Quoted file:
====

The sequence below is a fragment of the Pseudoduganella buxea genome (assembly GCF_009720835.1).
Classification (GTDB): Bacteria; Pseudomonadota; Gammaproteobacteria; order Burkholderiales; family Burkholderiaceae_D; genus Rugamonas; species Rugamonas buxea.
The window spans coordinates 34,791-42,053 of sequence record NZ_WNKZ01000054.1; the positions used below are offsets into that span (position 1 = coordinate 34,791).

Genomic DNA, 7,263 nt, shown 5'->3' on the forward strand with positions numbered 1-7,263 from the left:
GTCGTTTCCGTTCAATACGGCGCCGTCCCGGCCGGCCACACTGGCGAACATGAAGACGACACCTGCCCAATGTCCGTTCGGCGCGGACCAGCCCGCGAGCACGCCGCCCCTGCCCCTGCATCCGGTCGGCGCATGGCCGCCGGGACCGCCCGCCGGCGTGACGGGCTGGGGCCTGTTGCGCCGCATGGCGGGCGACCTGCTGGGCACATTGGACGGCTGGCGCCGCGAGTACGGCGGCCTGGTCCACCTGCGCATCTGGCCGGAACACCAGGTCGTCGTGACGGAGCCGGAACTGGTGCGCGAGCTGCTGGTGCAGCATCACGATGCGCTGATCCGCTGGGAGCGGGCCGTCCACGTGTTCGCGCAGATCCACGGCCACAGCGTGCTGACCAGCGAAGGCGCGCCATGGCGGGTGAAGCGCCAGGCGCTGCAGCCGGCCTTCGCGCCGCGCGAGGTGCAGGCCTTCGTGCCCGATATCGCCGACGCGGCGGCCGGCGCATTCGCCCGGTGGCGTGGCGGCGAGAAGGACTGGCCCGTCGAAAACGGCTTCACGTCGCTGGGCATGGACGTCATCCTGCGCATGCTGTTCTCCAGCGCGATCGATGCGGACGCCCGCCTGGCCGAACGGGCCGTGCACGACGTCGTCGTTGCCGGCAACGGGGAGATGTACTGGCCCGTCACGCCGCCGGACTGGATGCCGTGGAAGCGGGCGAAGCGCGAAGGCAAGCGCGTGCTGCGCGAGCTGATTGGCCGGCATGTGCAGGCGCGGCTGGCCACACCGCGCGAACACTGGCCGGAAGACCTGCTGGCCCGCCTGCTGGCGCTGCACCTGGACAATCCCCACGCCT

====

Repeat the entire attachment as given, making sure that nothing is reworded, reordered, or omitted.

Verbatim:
The sequence below is a fragment of the Pseudoduganella buxea genome (assembly GCF_009720835.1).
Classification (GTDB): Bacteria; Pseudomonadota; Gammaproteobacteria; order Burkholderiales; family Burkholderiaceae_D; genus Rugamonas; species Rugamonas buxea.
The window spans coordinates 34,791-42,053 of sequence record NZ_WNKZ01000054.1; the positions used below are offsets into that span (position 1 = coordinate 34,791).

Genomic DNA, 7,263 nt, shown 5'->3' on the forward strand with positions numbered 1-7,263 from the left:
GTCGTTTCCGTTCAATACGGCGCCGTCCCGGCCGGCCACACTGGCGAACATGAAGACGACACCTGCCCAATGTCCGTTCGGCGCGGACCAGCCCGCGAGCACGCCGCCCCTGCCCCTGCATCCGGTCGGCGCATGGCCGCCGGGACCGCCCGCCGGCGTGACGGGCTGGGGCCTGTTGCGCCGCATGGCGGGCGACCTGCTGGGCACATTGGACGGCTGGCGCCGCGAGTACGGCGGCCTGGTCCACCTGCGCATCTGGCCGGAACACCAGGTCGTCGTGACGGAGCCGGAACTGGTGCGCGAGCTGCTGGTGCAGCATCACGATGCGCTGATCCGCTGGGAGCGGGCCGTCCACGTGTTCGCGCAGATCCACGGCCACAGCGTGCTGACCAGCGAAGGCGCGCCATGGCGGGTGAAGCGCCAGGCGCTGCAGCCGGCCTTCGCGCCGCGCGAGGTGCAGGCCTTCGTGCCCGATATCGCCGACGCGGCGGCCGGCGCATTCGCCCGGTGGCGTGGCGGCGAGAAGGACTGGCCCGTCGAAAACGGCTTCACGTCGCTGGGCATGGACGTCATCCTGCGCATGCTGTTCTCCAGCGCGATCGATGCGGACGCCCGCCTGGCCGAACGGGCCGTGCACGACGTCGTCGTTGCCGGCAACGGGGAGATGTACTGGCCCGTCACGCCGCCGGACTGGATGCCGTGGAAGCGGGCGAAGCGCGAAGGCAAGCGCGTGCTGCGCGAGCTGATTGGCCGGCATGTGCAGGCGCGGCTGGCCACACCGCGCGAACACTGGCCGGAAGACCTGCTGGCCCGCCTGCTGGCGCTGCACCTGGACAATCCCCACGCCT